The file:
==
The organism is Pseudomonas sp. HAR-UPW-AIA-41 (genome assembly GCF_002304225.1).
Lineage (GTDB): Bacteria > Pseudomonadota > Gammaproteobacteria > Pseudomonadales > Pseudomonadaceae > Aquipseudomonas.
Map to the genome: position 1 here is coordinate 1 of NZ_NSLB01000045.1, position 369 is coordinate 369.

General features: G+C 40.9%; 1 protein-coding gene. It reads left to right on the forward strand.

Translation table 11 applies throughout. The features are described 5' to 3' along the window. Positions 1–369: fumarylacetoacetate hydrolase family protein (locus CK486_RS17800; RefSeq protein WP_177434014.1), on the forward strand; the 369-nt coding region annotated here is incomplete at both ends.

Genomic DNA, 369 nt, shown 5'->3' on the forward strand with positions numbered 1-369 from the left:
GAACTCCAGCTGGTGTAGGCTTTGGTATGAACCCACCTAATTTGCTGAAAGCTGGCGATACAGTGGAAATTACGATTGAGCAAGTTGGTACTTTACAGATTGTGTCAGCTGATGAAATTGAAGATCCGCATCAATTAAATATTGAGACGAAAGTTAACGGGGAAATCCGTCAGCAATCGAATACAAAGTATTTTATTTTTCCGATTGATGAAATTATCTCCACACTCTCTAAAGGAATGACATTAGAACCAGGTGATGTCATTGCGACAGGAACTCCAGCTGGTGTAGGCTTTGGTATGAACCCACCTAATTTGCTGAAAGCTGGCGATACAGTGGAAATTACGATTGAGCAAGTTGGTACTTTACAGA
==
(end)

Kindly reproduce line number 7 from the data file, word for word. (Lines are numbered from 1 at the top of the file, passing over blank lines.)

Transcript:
GAACTCCAGCTGGTGTAGGCTTTGGTATGAACCCACCTAATTTGCTGAAAGCTGGCGATACAGTGGAAATTACGATTGAGCAAGTTGGTACTTTACAGATTGTGTCAGCTGATGAAATTGAAGATCCGCATCAATTAAATATTGAGACGAAAGTTAACGGGGAAATCCGTCAGCAATCGAATACAAAGTATTTTATTTTTCCGATTGATGAAATTATCTCCACACTCTCTAAAGGAATGACATTAGAACCAGGTGATGTCATTGCGACAGGAACTCCAGCTGGTGTAGGCTTTGGTATGAACCCACCTAATTTGCTGAAAGCTGGCGATACAGTGGAAATTACGATTGAGCAAGTTGGTACTTTACAGA